Running Your Business

Workplace Distractions: 4 Ways to Keep Constant Notifications From Derailing Productivity


  • Setting a notification-free time every day can minimize workplace distractions

  • Use noise-canceling headphones and silence apps to help you stay focused

  • Relocate to a different part of the office, or even outside, if you can't focus at your desk

Posted by May 14, 2019

The whole point of technology is to make our lives easier, right? But workplace communication technologies, while extremely useful, come along with constant notifications which can make it tough for employees to concentrate on the work at hand.

Workplace distractions can come in the form of essential tools, such as phone calls, web meetings, instant messaging, email notifications, group texts and beyond, which help teams collaborate across time zones and offices. When we end up getting less done because we’re too absorbed in all the shiny technology, cue up the “too much of a good thing” mantra.

Here are four ways to make these tools work for you—without being distracted.

1. Encourage Notification-Free Time

One way employees can avoid being distracted by technology is to be intentional, rather than reactive, with their focus. This means narrowing in on what’s monopolizing attention, then actively refocusing on what’s more pressing. For example, when it’s time to focus on a project, set your phone on silent and snooze app notifications—or, better yet, throw it in a desk drawer. Don’t let the constant email, instant messaging and text notifications derail your concentration.

Everyone stands to benefit from at least a few hours of notification-free time every day, but make sure these blocks are on your workplace calendar. Employees must be intentional about going notification silent, otherwise, they’ll be fielding distractions anyway.

If you’re a manager, consider designating a block of time where only your assistant can reach you. Because light task switching—even for notifications—can end up causing a 40% loss in productivity.

2. Use Technology to Tune It Out

Not all technology is distracting. In fact, some can help you stay focused. Consider investing in a good pair of noise-canceling headphones, especially if you’re in an open-office environment. Or put a “Do Not Disturb” sign on your desk, with a time noted for when you’ll be available again. Additionally, apps like StayFocusd + Freedom can help block websites and apps that might distract you—aka social media.

3. Take Drastic Steps, If Necessary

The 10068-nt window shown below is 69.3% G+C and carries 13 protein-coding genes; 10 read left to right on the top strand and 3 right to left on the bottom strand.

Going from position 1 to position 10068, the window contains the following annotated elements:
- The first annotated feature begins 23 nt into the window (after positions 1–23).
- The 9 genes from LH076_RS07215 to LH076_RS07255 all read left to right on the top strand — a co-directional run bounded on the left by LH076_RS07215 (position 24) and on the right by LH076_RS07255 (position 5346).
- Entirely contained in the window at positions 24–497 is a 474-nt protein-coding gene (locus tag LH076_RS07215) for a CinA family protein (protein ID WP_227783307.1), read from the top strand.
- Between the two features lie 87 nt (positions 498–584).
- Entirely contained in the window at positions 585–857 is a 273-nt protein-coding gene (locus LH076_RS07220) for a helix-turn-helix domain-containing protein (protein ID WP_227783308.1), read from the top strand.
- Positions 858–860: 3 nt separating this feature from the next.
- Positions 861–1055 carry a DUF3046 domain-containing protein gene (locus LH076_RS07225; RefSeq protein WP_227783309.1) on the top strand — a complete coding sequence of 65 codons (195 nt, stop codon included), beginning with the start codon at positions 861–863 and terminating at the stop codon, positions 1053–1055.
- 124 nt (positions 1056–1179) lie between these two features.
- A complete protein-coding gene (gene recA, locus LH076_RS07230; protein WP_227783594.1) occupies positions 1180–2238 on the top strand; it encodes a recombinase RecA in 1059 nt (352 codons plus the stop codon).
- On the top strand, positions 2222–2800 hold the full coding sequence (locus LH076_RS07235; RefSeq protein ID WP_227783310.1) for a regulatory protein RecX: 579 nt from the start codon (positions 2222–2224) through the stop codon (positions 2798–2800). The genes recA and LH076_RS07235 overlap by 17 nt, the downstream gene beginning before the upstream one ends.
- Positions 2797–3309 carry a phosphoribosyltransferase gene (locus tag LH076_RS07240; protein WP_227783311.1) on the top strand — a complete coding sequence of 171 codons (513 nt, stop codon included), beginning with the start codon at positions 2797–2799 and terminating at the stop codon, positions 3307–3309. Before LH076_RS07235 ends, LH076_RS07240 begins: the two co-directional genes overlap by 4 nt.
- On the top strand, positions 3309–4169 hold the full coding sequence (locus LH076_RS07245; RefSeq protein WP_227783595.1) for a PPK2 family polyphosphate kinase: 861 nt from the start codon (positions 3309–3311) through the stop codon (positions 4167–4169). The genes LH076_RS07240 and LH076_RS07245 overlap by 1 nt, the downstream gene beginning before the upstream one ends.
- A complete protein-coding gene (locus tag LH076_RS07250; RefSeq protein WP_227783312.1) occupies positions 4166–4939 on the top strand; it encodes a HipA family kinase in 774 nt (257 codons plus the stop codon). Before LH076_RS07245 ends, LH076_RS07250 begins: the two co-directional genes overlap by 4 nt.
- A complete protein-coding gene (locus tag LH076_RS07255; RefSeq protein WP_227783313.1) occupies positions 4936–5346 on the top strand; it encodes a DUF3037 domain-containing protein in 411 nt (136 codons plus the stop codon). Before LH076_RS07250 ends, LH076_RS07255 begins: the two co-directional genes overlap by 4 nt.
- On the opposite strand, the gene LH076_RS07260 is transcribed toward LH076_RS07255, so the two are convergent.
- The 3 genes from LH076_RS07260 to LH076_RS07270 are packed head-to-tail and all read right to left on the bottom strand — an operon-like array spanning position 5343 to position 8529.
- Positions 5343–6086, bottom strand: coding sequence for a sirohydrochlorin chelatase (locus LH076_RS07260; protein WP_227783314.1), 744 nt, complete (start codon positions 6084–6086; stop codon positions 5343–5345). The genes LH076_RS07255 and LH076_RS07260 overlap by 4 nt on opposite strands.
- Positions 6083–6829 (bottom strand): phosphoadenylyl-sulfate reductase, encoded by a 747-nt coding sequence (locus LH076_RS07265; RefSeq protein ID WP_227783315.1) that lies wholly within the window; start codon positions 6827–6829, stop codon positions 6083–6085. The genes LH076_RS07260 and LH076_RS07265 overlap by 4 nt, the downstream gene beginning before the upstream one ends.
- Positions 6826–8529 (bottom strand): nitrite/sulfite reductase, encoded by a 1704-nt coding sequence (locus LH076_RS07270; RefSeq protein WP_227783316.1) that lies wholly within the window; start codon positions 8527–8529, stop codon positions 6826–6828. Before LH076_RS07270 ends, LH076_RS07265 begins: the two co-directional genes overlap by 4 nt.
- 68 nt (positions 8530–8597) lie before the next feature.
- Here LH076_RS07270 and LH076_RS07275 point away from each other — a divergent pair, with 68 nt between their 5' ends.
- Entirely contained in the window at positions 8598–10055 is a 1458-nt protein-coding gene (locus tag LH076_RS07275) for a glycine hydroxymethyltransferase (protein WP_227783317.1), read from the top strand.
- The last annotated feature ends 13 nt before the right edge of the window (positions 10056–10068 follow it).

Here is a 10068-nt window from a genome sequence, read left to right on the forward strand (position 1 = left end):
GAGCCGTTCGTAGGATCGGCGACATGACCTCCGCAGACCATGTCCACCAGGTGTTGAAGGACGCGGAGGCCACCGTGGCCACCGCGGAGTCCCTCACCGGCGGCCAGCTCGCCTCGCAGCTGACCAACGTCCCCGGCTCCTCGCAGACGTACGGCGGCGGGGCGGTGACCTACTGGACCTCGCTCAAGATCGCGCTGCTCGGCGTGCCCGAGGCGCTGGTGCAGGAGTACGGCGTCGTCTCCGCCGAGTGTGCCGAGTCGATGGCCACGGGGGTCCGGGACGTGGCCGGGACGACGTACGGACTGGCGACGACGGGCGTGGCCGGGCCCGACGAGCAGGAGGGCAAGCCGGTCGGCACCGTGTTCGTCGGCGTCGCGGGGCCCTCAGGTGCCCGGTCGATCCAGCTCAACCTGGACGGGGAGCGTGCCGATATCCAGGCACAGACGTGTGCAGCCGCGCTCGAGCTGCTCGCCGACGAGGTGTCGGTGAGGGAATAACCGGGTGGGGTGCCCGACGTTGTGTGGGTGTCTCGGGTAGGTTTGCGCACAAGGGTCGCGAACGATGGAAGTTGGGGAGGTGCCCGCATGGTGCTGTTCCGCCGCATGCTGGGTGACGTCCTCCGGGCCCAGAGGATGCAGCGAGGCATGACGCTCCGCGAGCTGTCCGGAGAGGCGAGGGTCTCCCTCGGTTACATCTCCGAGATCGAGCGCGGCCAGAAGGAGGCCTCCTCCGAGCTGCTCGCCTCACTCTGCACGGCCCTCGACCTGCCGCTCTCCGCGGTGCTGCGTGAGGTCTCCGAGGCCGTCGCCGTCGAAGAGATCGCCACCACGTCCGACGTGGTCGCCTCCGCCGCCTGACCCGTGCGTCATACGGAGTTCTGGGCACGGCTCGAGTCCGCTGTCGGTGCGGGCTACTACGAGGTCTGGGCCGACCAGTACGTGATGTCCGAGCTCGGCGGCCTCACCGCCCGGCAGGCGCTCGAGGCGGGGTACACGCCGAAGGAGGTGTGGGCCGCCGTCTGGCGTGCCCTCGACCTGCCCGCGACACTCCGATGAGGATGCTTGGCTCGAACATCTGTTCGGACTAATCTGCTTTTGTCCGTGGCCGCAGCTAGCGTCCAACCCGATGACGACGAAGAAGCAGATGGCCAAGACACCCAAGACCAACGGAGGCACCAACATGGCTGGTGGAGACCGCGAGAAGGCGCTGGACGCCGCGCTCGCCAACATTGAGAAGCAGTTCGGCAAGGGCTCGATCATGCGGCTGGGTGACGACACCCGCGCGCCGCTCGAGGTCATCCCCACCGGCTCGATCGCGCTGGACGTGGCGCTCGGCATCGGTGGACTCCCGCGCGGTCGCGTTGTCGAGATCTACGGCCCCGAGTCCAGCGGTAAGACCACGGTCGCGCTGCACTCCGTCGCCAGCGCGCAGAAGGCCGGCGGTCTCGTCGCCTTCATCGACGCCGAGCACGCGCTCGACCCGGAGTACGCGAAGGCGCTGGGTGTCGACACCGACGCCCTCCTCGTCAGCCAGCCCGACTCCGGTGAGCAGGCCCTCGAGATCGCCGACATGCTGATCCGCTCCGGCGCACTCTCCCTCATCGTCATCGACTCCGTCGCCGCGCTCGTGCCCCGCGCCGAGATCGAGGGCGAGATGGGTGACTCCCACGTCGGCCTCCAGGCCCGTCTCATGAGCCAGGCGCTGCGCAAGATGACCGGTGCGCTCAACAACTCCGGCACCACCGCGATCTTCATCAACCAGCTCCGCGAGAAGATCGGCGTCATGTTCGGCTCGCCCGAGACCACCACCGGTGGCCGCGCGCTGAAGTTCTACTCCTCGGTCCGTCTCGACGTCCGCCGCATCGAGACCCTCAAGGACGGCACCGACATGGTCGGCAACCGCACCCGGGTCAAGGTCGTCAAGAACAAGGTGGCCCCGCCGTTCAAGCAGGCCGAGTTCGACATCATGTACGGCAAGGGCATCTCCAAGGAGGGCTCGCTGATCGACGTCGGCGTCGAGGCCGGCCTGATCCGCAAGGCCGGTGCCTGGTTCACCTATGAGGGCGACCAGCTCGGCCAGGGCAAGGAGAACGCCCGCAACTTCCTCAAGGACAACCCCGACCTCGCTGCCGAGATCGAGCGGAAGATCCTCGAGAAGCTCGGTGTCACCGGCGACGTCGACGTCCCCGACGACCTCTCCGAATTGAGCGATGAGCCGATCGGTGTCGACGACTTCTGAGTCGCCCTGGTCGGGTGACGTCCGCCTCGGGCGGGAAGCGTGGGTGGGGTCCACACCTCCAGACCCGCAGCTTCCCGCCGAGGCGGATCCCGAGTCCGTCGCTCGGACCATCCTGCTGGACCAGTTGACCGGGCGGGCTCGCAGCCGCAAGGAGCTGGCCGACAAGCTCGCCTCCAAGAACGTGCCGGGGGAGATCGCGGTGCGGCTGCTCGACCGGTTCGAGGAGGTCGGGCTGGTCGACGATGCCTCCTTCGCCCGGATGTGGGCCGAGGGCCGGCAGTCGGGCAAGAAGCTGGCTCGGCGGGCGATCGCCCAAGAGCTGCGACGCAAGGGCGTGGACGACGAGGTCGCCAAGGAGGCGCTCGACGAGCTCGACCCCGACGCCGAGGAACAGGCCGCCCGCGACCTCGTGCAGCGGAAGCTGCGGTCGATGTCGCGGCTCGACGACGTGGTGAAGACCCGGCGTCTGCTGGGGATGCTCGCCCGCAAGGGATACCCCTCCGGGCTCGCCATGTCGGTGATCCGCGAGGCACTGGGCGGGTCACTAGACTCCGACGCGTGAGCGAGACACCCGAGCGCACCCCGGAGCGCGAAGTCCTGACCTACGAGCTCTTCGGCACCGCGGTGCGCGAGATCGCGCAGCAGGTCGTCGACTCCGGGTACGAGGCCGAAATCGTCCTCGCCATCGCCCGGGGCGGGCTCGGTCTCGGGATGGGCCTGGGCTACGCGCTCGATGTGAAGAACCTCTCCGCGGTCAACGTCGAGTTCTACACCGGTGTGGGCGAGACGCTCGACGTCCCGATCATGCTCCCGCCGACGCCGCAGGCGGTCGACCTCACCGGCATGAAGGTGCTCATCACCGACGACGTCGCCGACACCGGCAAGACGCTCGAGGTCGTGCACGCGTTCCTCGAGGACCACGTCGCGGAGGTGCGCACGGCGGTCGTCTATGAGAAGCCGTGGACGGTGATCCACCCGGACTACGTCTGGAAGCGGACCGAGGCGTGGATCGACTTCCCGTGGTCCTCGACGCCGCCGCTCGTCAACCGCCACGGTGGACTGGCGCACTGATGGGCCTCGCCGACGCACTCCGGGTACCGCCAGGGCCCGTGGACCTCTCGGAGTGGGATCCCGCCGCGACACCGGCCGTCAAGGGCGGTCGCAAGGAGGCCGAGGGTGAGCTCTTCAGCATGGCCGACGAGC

Sometimes, simply silencing your phone and apps isn’t enough. In those cases, especially if people aren’t respecting your boundaries, you may need to relocate. Consider moving to a conference room where people can’t find you during your notification-free time. Maybe visit a coffee shop or work outside, if weather allows. Of course, you’ll need to get permission from your manager. But if you can show that you’re accomplishing more during off-site times, you’ll have a convincing argument.

Another semi-drastic step might involve simply not checking your email in the morning. It’s well-known that we are at our most productive at the start of the day, so consider spending that time planning tasks or engaging in mindfulness meditation instead. Leaving emails for times when you’re less energized may help you be more productive overall.

4. Overcome Internal Distractions

Harvard Business Review suggests that over time, people condition themselves to expect distractions. As a result, they may develop a fear of missing out or forgetting tasks, which can cause workers to get in the habit of doing small tasks the moment they think of them—even if they’re working on another, bigger project.

If this has happened to you, breathe easy: You can retrain your brain by making yourself focus on only one task at a time during notification-free blocks. If you think of a task that needs to be done, write it down so you can circle back to it and keep on working. If you have trouble concentrating in general, try the Pomodoro technique, where you work in small increments of time on a single project, taking short technology-free breaks to walk around, get coffee or stretch.

Some of these hacks, like strict notification-free blocks of time, may not work for every office. But the ideas can be tweaked to work for you. For instance, can’t completely silence your phone? Consider temporarily muting communication from personal contacts during crunchtime. Can’t go completely notification-free? Consider checking emails during your commute and then starring them if they warrant a response once you’re on the clock.

Because constant notifications can become difficult workplace distractions and productivity killers, it’s important to be proactive and control your focus so you can get the most out of this technology.

Searching for more tools and resources to help your colleagues keep sharp, such as wellness and mental health days? Check out the Employer Toolkit.

You may also like